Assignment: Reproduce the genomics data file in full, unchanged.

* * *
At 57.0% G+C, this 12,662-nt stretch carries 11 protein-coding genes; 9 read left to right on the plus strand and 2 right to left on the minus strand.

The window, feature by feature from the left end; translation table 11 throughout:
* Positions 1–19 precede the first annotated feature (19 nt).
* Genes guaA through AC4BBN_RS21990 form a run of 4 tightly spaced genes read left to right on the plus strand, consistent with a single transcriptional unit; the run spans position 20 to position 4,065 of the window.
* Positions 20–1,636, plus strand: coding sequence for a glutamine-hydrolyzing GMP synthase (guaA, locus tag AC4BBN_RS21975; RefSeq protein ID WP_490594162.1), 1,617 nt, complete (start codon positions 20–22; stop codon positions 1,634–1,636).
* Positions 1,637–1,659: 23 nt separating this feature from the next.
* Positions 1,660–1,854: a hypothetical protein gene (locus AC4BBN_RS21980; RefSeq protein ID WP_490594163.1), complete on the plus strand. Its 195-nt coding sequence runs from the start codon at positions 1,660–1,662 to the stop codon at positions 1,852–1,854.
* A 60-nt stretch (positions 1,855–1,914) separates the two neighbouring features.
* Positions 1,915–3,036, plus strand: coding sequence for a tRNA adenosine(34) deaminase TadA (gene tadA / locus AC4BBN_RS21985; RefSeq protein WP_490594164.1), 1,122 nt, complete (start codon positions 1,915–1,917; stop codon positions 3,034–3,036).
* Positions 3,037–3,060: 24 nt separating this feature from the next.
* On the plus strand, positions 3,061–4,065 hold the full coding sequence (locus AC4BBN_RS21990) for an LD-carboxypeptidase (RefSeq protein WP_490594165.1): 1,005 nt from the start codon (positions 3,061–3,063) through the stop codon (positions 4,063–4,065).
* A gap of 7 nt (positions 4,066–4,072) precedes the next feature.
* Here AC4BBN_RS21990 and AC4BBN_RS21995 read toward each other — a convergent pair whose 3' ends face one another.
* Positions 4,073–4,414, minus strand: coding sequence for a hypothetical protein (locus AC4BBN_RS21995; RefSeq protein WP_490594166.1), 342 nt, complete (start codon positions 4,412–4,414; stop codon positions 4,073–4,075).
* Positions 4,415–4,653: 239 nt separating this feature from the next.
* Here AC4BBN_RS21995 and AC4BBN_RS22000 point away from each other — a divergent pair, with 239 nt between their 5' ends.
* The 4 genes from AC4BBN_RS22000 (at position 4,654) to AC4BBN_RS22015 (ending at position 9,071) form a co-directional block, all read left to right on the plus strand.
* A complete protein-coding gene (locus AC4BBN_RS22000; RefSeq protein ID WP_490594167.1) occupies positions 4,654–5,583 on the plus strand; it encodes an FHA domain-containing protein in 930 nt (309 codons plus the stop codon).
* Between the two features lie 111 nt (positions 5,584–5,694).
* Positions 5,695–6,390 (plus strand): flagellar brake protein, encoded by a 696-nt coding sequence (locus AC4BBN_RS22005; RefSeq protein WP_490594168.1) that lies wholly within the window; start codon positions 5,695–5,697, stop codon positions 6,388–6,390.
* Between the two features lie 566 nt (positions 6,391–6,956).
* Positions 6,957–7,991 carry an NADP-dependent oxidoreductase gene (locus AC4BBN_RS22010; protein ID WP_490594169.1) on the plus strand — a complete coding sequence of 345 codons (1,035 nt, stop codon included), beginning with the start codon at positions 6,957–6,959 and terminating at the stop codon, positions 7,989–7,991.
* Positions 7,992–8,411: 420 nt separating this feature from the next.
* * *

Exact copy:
At 57.0% G+C, this 12,662-nt stretch carries 11 protein-coding genes; 9 read left to right on the plus strand and 2 right to left on the minus strand.

The window, feature by feature from the left end; translation table 11 throughout:
* Positions 1–19 precede the first annotated feature (19 nt).
* Genes guaA through AC4BBN_RS21990 form a run of 4 tightly spaced genes read left to right on the plus strand, consistent with a single transcriptional unit; the run spans position 20 to position 4,065 of the window.
* Positions 20–1,636, plus strand: coding sequence for a glutamine-hydrolyzing GMP synthase (guaA, locus tag AC4BBN_RS21975; RefSeq protein ID WP_490594162.1), 1,617 nt, complete (start codon positions 20–22; stop codon positions 1,634–1,636).
* Positions 1,637–1,659: 23 nt separating this feature from the next.
* Positions 1,660–1,854: a hypothetical protein gene (locus AC4BBN_RS21980; RefSeq protein ID WP_490594163.1), complete on the plus strand. Its 195-nt coding sequence runs from the start codon at positions 1,660–1,662 to the stop codon at positions 1,852–1,854.
* A 60-nt stretch (positions 1,855–1,914) separates the two neighbouring features.
* Positions 1,915–3,036, plus strand: coding sequence for a tRNA adenosine(34) deaminase TadA (gene tadA / locus AC4BBN_RS21985; RefSeq protein WP_490594164.1), 1,122 nt, complete (start codon positions 1,915–1,917; stop codon positions 3,034–3,036).
* Positions 3,037–3,060: 24 nt separating this feature from the next.
* On the plus strand, positions 3,061–4,065 hold the full coding sequence (locus AC4BBN_RS21990) for an LD-carboxypeptidase (RefSeq protein WP_490594165.1): 1,005 nt from the start codon (positions 3,061–3,063) through the stop codon (positions 4,063–4,065).
* A gap of 7 nt (positions 4,066–4,072) precedes the next feature.
* Here AC4BBN_RS21990 and AC4BBN_RS21995 read toward each other — a convergent pair whose 3' ends face one another.
* Positions 4,073–4,414, minus strand: coding sequence for a hypothetical protein (locus AC4BBN_RS21995; RefSeq protein WP_490594166.1), 342 nt, complete (start codon positions 4,412–4,414; stop codon positions 4,073–4,075).
* Positions 4,415–4,653: 239 nt separating this feature from the next.
* Here AC4BBN_RS21995 and AC4BBN_RS22000 point away from each other — a divergent pair, with 239 nt between their 5' ends.
* The 4 genes from AC4BBN_RS22000 (at position 4,654) to AC4BBN_RS22015 (ending at position 9,071) form a co-directional block, all read left to right on the plus strand.
* A complete protein-coding gene (locus AC4BBN_RS22000; RefSeq protein ID WP_490594167.1) occupies positions 4,654–5,583 on the plus strand; it encodes an FHA domain-containing protein in 930 nt (309 codons plus the stop codon).
* Between the two features lie 111 nt (positions 5,584–5,694).
* Positions 5,695–6,390 (plus strand): flagellar brake protein, encoded by a 696-nt coding sequence (locus AC4BBN_RS22005; RefSeq protein WP_490594168.1) that lies wholly within the window; start codon positions 5,695–5,697, stop codon positions 6,388–6,390.
* Between the two features lie 566 nt (positions 6,391–6,956).
* Positions 6,957–7,991 carry an NADP-dependent oxidoreductase gene (locus AC4BBN_RS22010; protein ID WP_490594169.1) on the plus strand — a complete coding sequence of 345 codons (1,035 nt, stop codon included), beginning with the start codon at positions 6,957–6,959 and terminating at the stop codon, positions 7,989–7,991.
* Positions 7,992–8,411: 420 nt separating this feature from the next.